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Dig Dis Sci. 2007 Sep;52(9):2133-9. Epub 2007 Apr 4.

Morphometric analysis of small-bowel mucosa in Turkish children with celiac disease and relationship with the clinical presentation and laboratory findings.

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1
Department Pediatric Gastroenterology, Hepatology, and Nutrition, Faculty of Medicine, Ege University, Izmir, Turkey. cigdemarikanmd@yahoo.com

Abstract

We aimed to analyze morphometric features of the small-bowel mucosa in children with celiac disease, to assess the diagnostic limit values of morphometric findings, and to examine the association of morphometric findings with the clinical presentation and laboratory findings. The study comprised 33 patients with celiac disease and 35 pediatric patients undergoing endoscopy for other causes. Biopsy specimens were reanalyzed for (1) intraepithelial lymphocytes, (2) goblet cells, (3) villous height, and (4) villous/crypt ratio. The morphometric parameters of the patients were compared with controls. Then celiac patients were divided into two groups according to the presence of total villous atrophy and clinical and laboratory findings were compared. Histologic examination revealed that goblet cells, villus height, and villous/crypt ratio were significantly lower and intraepithelial lymphocytes were significantly higher in celiac patients. Cutoff values for intraepithelial lymphocytes and goblet cells in celiac patients were 31/100 and 7.8/100 epithelial cells, respectively. Moreover, for villus height and villous/crypt ratio, cutoff values were 633 microm and 0.72, respectively. Serum folic acid and vitamin B(12) levels were significantly lower in patients with total villous atrophy and were positively correlated with the severity of villous atrophy. We suggest that morphologic examination and laboratory data are important for definitive diagnosis. Villous/crypt ratio is the most sensitive and specific parameter, and intraepithelial lymphocytes may be used along with villous/crypt ratio, especially in the early phase. Folic acid and vitamin B(12) levels are good indicators of villous atrophy.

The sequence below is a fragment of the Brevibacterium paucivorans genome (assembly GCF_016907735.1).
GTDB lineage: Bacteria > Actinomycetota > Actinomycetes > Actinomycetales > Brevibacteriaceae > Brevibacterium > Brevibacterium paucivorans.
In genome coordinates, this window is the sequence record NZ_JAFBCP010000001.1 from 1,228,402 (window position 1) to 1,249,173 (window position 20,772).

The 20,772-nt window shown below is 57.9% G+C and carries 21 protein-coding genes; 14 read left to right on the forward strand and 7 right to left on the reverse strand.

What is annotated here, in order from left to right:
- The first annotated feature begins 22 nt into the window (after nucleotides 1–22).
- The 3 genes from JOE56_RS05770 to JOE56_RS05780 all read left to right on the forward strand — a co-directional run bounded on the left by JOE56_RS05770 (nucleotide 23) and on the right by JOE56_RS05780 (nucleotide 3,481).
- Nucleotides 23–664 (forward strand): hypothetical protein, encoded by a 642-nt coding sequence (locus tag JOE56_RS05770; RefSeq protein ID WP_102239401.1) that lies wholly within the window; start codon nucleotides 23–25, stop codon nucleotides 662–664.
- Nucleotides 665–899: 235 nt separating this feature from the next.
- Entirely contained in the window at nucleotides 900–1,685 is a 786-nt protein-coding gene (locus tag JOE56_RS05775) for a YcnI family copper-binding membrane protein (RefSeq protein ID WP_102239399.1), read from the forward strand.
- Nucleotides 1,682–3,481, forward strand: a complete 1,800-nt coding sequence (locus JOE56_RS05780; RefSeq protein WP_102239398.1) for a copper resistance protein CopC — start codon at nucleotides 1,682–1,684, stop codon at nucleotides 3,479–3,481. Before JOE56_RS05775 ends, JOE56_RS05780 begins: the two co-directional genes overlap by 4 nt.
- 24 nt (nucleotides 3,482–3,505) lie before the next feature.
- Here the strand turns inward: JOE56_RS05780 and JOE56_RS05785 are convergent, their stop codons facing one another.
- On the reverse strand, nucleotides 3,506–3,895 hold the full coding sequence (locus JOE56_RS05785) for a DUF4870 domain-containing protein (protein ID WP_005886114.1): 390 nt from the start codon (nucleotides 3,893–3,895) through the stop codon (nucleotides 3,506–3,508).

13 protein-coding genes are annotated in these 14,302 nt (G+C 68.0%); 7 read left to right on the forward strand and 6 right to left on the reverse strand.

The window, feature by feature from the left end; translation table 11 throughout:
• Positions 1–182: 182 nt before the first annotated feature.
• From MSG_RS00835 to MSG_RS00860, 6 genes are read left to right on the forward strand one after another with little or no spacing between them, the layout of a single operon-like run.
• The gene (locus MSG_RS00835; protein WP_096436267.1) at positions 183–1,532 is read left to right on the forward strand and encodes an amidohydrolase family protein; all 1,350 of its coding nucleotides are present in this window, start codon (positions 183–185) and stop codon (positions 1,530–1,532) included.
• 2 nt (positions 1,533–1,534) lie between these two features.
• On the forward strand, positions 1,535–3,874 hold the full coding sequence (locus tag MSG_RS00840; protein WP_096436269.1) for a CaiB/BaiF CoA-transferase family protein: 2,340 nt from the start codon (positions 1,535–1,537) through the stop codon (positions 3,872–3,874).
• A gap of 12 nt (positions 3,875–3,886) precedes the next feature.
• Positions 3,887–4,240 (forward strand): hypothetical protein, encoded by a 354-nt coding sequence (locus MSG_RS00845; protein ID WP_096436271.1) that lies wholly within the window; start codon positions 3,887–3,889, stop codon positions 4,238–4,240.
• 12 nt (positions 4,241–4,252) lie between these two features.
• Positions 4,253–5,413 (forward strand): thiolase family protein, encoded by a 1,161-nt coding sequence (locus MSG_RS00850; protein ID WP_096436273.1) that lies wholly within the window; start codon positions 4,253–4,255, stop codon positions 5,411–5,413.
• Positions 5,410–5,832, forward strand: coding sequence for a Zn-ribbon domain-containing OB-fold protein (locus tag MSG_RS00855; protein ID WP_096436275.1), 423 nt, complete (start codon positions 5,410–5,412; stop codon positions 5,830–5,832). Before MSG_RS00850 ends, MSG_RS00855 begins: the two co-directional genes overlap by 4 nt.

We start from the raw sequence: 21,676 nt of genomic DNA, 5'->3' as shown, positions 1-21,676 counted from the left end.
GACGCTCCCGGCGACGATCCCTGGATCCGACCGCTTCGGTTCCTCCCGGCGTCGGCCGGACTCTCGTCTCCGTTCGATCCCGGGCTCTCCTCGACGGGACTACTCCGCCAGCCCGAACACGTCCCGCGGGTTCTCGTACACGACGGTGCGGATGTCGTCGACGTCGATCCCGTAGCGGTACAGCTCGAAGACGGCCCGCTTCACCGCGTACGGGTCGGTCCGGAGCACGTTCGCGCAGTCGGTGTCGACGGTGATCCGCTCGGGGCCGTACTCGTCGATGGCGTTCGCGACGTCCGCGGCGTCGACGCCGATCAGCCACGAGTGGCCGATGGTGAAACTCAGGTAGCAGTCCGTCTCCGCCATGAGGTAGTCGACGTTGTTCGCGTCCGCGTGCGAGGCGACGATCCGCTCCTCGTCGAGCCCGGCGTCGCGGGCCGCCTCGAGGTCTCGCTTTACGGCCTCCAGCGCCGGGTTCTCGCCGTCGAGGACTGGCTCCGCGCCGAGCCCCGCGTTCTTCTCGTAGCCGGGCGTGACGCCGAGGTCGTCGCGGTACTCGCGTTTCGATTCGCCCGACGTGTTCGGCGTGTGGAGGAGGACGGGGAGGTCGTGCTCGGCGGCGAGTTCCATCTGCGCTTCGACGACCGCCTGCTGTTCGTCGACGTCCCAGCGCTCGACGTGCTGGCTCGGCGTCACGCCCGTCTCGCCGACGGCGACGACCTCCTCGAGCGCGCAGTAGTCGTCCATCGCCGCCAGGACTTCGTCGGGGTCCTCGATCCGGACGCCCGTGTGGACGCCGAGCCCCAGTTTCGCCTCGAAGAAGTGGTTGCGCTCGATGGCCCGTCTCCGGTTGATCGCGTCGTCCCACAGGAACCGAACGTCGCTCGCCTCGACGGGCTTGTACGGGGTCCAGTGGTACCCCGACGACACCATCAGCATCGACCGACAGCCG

PMID:
17406838
DOI:
10.1007/s10620-006-9606-2
[Indexed for MEDLINE]
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